Class Notes: An Interview with LEA President John Havlicek

By Peter Gorski

John Havlicek is the President of the La Crosse teachers union, The La Crosse Education Association, and a teacher at Central High. With budget crises hitting cities across the country and a pandemic still ravaging the United States, I caught up with John to talk about how teachers and schools are handling this unprecedented situation.

How are teachers faring during the pandemic? With the changing working conditions, has it been more difficult to complete duties?

As the school year winds down union activity ramps up. Support during the pandemic has been decent, but I suspect it will be all over the map, school by school and classroom by classroom. Schools are reporting that this has been smooth, but so far I haven’t seen a lot of evidence to back that up. It was an abrupt transition, and has reflected society as a whole, exacerbating inequities we already had.

In Stevens Point, Sentry Insurance funded and provided around 1,200 mobile hotspots to send home to kids, while In La Crosse we had about a dozen. It’s great that Sentry did that, but if we could get tax dollars from these companies we could get these provided across the board. 

How much work do you send home with kids, and what do you expect from them? Do they have internet access? Do they have to care for younger siblings? Those are the biggest drivers of how well kids are performing.

The distance learning process is clunky, and reporting back has been inconsistent from kids. Some kids are slipping through the cracks. Teachers are all doing things differently, and how much work should be sent and expected is really up in the air. Long term, the success of online schooling only works for 15-20% at best. A huge chunk of kids can get by, and a good portion are getting left behind.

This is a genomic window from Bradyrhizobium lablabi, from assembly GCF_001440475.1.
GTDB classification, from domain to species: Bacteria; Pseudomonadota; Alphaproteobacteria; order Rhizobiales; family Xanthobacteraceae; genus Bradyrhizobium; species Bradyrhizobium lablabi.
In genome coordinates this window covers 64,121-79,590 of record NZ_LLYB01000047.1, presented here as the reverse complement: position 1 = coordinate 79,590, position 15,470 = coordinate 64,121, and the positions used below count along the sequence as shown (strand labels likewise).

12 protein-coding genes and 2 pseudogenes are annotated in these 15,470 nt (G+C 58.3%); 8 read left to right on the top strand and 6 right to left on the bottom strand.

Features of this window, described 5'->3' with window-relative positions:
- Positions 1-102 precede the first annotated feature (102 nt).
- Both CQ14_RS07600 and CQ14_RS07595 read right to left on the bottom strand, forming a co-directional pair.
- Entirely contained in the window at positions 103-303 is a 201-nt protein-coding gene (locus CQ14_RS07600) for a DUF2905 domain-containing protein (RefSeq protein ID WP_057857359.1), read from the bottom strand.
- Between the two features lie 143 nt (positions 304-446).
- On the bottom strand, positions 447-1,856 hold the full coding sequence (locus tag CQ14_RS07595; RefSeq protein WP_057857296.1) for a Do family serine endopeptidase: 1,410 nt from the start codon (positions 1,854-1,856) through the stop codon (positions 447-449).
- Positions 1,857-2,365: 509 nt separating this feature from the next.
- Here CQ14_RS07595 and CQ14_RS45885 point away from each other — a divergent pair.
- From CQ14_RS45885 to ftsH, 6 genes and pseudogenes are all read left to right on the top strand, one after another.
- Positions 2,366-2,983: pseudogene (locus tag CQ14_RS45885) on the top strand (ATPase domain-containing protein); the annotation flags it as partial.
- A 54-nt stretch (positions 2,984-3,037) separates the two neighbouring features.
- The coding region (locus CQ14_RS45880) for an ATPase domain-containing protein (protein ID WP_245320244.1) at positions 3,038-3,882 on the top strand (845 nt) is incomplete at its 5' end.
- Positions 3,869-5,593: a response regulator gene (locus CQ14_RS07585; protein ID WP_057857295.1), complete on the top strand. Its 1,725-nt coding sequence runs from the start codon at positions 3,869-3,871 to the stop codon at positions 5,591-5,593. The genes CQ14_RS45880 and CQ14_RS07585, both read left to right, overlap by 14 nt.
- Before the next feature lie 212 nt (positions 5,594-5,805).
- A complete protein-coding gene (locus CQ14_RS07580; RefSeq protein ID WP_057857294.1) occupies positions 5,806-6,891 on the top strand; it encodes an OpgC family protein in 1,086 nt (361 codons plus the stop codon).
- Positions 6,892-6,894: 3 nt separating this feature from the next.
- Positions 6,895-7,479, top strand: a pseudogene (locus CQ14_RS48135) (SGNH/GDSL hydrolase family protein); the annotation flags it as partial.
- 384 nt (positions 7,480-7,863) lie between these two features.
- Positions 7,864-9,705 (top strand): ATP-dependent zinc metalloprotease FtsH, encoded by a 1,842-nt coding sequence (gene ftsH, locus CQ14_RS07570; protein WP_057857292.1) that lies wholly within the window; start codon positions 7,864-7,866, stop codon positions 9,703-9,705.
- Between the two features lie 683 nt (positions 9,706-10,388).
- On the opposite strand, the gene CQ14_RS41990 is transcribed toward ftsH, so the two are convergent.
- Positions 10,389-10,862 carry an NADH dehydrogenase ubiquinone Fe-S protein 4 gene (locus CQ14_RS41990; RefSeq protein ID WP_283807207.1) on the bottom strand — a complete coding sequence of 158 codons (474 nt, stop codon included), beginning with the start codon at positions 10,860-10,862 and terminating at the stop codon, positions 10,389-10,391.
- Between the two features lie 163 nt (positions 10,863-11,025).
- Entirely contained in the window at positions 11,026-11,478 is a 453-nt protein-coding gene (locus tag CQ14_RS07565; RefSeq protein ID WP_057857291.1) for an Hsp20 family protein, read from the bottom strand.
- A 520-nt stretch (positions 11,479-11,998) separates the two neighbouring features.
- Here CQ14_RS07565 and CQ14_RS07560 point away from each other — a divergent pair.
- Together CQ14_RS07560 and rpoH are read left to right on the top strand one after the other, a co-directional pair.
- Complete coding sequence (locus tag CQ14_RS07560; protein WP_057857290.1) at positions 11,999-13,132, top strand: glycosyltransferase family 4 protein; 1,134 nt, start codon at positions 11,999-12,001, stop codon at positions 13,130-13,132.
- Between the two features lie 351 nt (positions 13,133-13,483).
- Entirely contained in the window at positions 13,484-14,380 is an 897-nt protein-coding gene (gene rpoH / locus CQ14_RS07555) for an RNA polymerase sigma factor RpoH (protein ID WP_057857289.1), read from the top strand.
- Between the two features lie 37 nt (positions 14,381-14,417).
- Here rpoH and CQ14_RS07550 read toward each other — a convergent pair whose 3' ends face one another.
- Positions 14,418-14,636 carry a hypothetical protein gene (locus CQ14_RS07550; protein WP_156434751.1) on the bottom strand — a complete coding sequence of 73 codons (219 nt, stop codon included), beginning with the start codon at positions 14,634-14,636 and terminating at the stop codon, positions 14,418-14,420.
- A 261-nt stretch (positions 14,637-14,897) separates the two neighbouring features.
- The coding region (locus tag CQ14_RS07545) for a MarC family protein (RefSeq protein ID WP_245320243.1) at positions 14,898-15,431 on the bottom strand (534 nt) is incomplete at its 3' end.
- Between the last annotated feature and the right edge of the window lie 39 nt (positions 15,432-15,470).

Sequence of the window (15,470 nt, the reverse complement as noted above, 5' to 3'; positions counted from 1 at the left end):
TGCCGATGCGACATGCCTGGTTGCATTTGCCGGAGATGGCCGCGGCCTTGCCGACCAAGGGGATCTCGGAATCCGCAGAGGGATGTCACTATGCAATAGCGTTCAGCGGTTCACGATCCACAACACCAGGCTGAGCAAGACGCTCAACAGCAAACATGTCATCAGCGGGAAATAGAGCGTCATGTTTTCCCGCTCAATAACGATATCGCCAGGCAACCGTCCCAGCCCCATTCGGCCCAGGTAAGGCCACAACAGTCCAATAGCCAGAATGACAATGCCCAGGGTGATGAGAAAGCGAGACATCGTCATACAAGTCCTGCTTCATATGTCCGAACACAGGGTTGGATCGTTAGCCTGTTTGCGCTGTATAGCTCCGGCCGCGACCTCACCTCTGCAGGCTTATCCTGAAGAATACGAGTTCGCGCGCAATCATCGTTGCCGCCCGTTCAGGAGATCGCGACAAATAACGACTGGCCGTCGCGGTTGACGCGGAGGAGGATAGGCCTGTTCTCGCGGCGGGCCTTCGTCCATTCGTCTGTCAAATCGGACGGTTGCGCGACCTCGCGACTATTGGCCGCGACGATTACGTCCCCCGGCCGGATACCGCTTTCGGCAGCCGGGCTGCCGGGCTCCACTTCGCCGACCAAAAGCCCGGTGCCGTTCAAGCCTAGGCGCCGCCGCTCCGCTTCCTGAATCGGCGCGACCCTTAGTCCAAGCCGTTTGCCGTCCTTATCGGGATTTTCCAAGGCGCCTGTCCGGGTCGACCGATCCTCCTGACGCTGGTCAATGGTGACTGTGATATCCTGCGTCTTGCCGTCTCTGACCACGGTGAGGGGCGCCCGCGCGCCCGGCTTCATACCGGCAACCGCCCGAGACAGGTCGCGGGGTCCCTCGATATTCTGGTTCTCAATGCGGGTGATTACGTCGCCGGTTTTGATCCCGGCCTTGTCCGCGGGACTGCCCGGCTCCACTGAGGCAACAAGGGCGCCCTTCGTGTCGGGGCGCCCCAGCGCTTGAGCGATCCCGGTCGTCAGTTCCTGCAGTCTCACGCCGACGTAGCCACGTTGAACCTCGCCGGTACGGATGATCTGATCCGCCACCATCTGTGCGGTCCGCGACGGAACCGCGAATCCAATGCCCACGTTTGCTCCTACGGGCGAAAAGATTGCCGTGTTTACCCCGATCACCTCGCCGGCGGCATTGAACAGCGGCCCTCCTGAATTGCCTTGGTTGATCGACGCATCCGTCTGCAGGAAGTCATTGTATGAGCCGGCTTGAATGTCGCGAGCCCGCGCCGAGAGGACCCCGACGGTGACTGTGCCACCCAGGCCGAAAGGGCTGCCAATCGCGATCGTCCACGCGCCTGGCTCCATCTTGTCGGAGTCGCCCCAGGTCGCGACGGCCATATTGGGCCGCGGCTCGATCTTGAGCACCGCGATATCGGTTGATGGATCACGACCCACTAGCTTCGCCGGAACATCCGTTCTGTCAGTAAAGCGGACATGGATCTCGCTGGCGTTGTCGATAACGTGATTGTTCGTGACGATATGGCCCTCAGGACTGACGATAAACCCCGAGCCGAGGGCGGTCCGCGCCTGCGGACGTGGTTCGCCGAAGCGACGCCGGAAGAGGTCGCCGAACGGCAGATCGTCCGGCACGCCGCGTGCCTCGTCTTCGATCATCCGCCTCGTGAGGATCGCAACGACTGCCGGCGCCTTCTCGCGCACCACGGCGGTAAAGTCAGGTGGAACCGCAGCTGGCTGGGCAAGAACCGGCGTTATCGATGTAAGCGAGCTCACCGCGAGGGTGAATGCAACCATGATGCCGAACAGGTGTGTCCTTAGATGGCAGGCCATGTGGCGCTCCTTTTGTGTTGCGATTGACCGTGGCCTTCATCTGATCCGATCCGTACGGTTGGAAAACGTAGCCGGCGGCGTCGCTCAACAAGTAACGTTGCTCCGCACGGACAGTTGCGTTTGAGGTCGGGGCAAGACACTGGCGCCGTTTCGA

Do you see budget cuts to education coming in light of the recession the country is now facing?

Next year is still up in the air. The state government is going to need billions from the federal government to sustain services, and it doesn’t look like Republicans in the Senate will be willing to provide that.

In my lifetime, I don’t know that we have had a politician say “we have to raise taxes during these unprecedented times”. When the government can give a $5 trillion handout to corporations, it is clear that it doesn’t have a problem finding money when it wants to. This is not the time to cut education funding. We saw this in 2010 in Europe, and it has not solved any problems.

Education is a jobs program, and we will need more tech staff. La Crosse already operates with a tech staff shortage, and need for support will only go up. We need more custodial staff as well, to keep the schools sanitized and as safe as possible. Teachers can clean off desks and surfaces, but floors and lockers go beyond the time they have. Checking in with students and continuing communications will be key.

Even if schools reopen in person, some parents will elect to keep their kids home, and we will have to work through that as well. Doing more with less needs to be consigned to the ash heap of history. When you put a system under stress, you see the cracks. And the cracks aren’t wide, they are chasms.

How has union engagement and activity been affected by the pandemic?

Wisconsin was a strong union state before Act 10. The unions that have been active since before COVID are still active. We have a monthly building rep meeting, and we had a regular meeting three days before everything shut down.